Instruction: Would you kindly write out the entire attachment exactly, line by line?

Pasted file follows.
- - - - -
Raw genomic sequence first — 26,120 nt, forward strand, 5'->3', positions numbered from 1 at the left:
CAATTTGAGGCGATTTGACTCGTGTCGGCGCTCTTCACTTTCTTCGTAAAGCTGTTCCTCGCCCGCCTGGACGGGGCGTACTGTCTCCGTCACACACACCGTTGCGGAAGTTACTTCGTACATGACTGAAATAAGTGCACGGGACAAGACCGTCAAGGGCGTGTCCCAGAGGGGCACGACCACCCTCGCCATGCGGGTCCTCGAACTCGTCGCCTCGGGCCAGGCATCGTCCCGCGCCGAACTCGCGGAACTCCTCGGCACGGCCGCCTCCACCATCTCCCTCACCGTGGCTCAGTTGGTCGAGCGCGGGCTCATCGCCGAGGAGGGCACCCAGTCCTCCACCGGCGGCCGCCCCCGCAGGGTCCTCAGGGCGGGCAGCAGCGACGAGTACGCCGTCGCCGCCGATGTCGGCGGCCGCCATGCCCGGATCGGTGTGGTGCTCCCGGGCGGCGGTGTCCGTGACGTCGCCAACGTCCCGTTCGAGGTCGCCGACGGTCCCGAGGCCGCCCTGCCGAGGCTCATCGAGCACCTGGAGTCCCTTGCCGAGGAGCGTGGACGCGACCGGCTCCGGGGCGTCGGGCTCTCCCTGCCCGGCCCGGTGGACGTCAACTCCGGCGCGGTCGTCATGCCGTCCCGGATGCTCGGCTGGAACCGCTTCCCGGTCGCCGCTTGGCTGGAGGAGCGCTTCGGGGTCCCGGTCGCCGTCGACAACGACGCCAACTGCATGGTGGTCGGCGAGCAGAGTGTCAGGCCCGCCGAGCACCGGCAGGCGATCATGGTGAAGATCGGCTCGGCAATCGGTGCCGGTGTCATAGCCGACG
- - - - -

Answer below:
Raw genomic sequence first — 26,120 nt, forward strand, 5'->3', positions numbered from 1 at the left:
CAATTTGAGGCGATTTGACTCGTGTCGGCGCTCTTCACTTTCTTCGTAAAGCTGTTCCTCGCCCGCCTGGACGGGGCGTACTGTCTCCGTCACACACACCGTTGCGGAAGTTACTTCGTACATGACTGAAATAAGTGCACGGGACAAGACCGTCAAGGGCGTGTCCCAGAGGGGCACGACCACCCTCGCCATGCGGGTCCTCGAACTCGTCGCCTCGGGCCAGGCATCGTCCCGCGCCGAACTCGCGGAACTCCTCGGCACGGCCGCCTCCACCATCTCCCTCACCGTGGCTCAGTTGGTCGAGCGCGGGCTCATCGCCGAGGAGGGCACCCAGTCCTCCACCGGCGGCCGCCCCCGCAGGGTCCTCAGGGCGGGCAGCAGCGACGAGTACGCCGTCGCCGCCGATGTCGGCGGCCGCCATGCCCGGATCGGTGTGGTGCTCCCGGGCGGCGGTGTCCGTGACGTCGCCAACGTCCCGTTCGAGGTCGCCGACGGTCCCGAGGCCGCCCTGCCGAGGCTCATCGAGCACCTGGAGTCCCTTGCCGAGGAGCGTGGACGCGACCGGCTCCGGGGCGTCGGGCTCTCCCTGCCCGGCCCGGTGGACGTCAACTCCGGCGCGGTCGTCATGCCGTCCCGGATGCTCGGCTGGAACCGCTTCCCGGTCGCCGCTTGGCTGGAGGAGCGCTTCGGGGTCCCGGTCGCCGTCGACAACGACGCCAACTGCATGGTGGTCGGCGAGCAGAGTGTCAGGCCCGCCGAGCACCGGCAGGCGATCATGGTGAAGATCGGCTCGGCAATCGGTGCCGGTGTCATAGCCGACG